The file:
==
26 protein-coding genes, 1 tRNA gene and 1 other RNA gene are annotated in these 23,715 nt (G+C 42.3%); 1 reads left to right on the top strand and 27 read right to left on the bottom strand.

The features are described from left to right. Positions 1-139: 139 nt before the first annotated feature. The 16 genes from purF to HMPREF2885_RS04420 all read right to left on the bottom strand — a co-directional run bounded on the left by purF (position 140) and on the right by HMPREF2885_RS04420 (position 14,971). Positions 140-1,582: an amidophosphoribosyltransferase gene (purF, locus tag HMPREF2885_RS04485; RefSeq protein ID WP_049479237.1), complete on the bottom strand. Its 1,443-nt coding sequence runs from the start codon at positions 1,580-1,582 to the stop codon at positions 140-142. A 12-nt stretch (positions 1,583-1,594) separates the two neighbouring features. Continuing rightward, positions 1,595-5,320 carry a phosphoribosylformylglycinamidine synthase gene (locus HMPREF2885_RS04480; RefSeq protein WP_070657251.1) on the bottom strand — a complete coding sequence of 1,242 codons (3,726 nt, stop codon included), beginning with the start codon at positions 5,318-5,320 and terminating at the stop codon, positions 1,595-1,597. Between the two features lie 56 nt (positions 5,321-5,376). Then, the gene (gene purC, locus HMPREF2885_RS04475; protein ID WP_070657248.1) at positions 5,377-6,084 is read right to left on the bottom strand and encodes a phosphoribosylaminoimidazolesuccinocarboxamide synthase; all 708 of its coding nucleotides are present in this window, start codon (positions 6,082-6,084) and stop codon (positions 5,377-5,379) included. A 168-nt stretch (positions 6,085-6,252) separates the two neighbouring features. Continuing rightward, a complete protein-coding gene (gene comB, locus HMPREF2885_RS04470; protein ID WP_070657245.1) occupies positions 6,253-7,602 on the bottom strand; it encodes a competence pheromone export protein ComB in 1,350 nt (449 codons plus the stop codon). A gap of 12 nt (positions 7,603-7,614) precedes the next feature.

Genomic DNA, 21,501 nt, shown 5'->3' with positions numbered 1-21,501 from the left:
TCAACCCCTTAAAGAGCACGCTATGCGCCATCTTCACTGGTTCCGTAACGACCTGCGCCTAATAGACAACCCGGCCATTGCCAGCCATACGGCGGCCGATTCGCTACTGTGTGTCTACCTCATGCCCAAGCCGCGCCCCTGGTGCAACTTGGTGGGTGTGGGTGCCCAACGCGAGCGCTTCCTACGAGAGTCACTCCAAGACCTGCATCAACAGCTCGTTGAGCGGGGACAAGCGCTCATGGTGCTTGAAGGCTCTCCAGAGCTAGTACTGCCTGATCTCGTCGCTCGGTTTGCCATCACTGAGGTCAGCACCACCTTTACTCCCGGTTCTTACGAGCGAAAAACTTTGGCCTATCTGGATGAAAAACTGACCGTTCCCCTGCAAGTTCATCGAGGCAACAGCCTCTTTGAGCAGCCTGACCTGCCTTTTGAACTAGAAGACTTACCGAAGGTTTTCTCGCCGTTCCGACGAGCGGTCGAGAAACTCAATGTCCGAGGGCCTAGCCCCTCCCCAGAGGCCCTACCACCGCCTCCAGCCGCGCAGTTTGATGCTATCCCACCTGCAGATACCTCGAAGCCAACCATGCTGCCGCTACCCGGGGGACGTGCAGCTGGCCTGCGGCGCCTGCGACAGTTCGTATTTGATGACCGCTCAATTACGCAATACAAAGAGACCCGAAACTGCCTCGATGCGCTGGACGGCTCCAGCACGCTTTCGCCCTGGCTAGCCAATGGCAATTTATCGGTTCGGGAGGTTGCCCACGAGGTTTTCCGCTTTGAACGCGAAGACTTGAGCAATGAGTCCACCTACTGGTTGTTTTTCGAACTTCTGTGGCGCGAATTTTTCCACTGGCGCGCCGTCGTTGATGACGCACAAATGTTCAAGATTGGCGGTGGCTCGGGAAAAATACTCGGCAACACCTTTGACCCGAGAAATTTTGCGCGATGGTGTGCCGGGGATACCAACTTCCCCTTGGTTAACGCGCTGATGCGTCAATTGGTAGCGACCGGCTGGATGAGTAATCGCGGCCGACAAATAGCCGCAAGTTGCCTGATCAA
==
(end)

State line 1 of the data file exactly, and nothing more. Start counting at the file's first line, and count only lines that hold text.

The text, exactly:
26 protein-coding genes, 1 tRNA gene and 1 other RNA gene are annotated in these 23,715 nt (G+C 42.3%); 1 reads left to right on the top strand and 27 read right to left on the bottom strand.